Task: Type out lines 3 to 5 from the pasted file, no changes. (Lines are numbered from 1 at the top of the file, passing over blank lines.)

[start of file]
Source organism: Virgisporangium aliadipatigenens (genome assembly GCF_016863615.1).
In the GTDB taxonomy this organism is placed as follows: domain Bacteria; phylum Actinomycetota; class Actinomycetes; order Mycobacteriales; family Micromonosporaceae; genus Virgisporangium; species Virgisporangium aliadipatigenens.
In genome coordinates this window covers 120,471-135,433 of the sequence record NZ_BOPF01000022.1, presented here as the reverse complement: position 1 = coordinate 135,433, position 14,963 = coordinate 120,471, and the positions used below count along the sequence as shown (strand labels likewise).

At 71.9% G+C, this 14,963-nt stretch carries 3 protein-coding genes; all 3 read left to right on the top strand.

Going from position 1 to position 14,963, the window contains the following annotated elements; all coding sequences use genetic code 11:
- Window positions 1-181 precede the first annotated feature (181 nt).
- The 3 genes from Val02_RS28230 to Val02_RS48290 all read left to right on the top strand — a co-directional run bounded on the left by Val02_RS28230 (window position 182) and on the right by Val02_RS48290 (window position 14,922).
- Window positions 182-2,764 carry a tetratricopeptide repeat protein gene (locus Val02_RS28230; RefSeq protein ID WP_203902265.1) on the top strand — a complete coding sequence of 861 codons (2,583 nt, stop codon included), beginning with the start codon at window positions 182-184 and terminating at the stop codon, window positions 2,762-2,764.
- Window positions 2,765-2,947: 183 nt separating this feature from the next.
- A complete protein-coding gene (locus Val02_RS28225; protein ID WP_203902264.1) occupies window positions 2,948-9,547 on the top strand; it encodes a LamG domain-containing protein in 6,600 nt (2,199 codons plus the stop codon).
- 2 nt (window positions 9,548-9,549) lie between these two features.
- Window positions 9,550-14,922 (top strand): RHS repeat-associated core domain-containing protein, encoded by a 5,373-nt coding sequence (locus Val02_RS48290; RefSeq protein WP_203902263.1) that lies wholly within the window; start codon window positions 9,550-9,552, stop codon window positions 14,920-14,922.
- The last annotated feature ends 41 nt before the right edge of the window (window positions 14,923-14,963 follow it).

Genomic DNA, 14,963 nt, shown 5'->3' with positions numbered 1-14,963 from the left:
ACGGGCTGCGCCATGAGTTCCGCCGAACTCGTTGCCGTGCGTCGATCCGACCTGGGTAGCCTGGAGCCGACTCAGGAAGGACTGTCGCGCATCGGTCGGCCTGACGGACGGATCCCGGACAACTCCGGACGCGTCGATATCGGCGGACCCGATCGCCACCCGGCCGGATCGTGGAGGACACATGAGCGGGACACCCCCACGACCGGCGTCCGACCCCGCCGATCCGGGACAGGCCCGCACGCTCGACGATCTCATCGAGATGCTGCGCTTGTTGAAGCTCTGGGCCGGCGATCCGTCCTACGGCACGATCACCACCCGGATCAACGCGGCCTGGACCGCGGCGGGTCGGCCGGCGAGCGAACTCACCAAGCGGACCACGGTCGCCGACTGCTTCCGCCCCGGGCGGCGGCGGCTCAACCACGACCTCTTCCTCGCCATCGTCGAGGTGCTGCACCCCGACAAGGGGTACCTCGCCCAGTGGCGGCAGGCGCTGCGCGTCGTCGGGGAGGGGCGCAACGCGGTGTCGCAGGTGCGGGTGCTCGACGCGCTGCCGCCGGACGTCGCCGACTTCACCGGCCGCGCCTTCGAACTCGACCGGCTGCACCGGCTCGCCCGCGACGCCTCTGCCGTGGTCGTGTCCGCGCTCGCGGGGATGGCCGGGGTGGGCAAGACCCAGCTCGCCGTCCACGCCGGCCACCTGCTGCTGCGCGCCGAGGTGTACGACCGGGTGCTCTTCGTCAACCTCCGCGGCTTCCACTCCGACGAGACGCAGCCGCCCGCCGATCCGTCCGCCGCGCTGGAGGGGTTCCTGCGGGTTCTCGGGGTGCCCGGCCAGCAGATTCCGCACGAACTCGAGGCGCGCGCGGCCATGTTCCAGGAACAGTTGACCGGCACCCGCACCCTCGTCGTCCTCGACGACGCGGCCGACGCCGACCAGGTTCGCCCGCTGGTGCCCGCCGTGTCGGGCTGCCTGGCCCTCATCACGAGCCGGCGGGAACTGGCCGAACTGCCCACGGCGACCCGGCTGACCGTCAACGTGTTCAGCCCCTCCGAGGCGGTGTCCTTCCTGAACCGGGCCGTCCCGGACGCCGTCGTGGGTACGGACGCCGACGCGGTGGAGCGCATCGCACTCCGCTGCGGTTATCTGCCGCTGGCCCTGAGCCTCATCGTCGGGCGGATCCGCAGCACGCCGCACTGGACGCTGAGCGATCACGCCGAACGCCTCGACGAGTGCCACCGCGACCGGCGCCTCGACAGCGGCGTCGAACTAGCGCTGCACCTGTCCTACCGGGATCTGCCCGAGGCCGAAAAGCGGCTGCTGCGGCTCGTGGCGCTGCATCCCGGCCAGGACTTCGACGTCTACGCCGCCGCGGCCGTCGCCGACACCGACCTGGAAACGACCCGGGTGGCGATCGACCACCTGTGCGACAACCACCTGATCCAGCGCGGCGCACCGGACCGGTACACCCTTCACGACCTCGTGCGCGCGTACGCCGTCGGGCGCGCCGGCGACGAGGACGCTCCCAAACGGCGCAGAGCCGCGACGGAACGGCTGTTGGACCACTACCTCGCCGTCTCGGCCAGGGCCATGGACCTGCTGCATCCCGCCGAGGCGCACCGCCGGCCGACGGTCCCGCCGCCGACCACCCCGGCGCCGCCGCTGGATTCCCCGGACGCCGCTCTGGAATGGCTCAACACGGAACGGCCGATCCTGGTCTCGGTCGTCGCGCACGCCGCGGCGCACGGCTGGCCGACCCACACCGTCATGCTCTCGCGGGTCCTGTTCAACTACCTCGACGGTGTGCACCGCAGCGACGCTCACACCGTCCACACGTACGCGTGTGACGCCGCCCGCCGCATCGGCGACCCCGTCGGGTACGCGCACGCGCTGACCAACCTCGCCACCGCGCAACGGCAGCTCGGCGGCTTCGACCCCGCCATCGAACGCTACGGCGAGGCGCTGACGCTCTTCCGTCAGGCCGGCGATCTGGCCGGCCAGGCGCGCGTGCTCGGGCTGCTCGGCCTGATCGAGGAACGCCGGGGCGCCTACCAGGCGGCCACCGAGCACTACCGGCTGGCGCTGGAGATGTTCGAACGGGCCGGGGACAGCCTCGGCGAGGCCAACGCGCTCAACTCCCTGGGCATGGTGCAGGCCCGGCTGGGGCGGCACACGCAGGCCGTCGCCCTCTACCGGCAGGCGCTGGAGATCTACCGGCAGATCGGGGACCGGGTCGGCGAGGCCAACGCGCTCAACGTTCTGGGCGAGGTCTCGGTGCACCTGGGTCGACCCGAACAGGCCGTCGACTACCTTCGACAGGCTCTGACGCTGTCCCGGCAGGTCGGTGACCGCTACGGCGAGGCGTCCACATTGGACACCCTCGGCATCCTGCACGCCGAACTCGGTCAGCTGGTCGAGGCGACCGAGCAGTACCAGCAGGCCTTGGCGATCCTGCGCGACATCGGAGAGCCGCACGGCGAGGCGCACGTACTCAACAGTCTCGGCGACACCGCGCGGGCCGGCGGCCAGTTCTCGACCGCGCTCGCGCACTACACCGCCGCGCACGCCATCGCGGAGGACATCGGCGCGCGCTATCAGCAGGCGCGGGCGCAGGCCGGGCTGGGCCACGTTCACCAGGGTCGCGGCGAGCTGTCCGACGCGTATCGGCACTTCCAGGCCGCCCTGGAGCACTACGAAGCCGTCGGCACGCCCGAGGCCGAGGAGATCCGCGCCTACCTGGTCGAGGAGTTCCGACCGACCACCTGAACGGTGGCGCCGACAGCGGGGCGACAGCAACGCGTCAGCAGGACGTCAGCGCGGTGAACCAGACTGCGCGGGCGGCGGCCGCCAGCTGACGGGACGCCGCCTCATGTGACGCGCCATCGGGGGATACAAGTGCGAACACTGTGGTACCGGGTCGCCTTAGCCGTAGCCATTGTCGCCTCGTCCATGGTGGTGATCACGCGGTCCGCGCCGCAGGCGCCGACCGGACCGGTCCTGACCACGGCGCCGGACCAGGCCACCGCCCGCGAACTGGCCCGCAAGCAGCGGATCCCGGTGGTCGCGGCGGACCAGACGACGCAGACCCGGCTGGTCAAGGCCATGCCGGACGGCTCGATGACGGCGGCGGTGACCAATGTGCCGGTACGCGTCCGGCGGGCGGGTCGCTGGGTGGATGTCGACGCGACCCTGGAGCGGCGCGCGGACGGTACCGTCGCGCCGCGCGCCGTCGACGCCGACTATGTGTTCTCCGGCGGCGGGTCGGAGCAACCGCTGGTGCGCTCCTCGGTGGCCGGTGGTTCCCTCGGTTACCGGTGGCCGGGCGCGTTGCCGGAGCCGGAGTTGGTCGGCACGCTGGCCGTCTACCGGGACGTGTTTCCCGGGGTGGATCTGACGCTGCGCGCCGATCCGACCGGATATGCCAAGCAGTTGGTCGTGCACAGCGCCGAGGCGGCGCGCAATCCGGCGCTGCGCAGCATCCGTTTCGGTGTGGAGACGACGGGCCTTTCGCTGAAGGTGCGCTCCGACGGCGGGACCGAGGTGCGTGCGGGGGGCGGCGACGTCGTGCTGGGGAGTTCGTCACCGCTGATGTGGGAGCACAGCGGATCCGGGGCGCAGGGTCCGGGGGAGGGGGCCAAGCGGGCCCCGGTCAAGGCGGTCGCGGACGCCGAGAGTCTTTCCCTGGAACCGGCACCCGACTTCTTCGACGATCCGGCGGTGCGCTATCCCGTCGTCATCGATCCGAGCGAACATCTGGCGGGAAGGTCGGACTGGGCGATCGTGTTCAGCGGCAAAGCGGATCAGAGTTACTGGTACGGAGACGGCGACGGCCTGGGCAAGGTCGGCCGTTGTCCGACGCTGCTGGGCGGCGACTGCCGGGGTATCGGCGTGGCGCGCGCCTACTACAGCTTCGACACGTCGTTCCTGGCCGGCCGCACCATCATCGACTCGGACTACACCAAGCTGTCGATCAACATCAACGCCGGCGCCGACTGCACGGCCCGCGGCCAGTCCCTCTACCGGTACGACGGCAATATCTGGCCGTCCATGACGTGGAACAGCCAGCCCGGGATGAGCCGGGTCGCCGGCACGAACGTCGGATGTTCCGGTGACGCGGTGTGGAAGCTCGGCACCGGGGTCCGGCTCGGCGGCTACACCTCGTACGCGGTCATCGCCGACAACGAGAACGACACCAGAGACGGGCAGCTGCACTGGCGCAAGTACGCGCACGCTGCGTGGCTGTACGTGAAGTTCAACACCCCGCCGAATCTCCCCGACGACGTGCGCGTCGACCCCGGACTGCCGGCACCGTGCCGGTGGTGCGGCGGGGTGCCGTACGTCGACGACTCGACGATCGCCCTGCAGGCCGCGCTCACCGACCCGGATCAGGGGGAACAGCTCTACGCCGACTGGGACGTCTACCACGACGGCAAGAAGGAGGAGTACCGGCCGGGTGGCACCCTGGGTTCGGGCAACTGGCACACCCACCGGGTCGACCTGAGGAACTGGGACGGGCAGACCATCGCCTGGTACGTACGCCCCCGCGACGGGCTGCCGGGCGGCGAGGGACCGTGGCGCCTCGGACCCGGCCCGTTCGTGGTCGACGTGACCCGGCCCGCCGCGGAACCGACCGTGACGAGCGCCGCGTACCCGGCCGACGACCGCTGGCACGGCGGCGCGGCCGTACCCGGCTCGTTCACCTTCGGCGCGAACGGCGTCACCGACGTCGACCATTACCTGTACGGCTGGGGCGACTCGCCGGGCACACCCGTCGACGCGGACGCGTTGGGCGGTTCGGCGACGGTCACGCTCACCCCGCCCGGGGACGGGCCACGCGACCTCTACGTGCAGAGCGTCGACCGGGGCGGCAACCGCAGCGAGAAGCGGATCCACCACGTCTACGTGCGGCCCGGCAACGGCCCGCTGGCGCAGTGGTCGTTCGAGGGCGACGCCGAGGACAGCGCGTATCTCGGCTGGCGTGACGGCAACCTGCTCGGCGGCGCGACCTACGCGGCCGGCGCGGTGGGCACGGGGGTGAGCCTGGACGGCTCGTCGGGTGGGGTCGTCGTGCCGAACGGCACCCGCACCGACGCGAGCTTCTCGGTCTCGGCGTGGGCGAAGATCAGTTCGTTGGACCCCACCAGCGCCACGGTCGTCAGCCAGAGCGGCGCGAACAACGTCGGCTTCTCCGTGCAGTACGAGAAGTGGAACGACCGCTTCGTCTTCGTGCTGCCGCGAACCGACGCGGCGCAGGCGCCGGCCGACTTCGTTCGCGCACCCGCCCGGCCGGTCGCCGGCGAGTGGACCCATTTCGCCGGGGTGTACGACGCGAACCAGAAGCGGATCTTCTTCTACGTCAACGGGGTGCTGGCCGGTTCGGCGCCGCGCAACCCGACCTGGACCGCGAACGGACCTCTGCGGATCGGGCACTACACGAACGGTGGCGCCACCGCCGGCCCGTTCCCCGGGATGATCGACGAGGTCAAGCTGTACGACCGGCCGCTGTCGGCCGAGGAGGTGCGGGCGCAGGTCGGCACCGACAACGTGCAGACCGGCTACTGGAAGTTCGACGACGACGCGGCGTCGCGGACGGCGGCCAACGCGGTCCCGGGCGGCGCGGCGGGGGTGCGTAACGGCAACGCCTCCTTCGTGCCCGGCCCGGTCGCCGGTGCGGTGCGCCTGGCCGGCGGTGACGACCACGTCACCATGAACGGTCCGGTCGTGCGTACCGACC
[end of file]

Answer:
In genome coordinates this window covers 120,471-135,433 of the sequence record NZ_BOPF01000022.1, presented here as the reverse complement: position 1 = coordinate 135,433, position 14,963 = coordinate 120,471, and the positions used below count along the sequence as shown (strand labels likewise).

At 71.9% G+C, this 14,963-nt stretch carries 3 protein-coding genes; all 3 read left to right on the top strand.

Going from position 1 to position 14,963, the window contains the following annotated elements; all coding sequences use genetic code 11: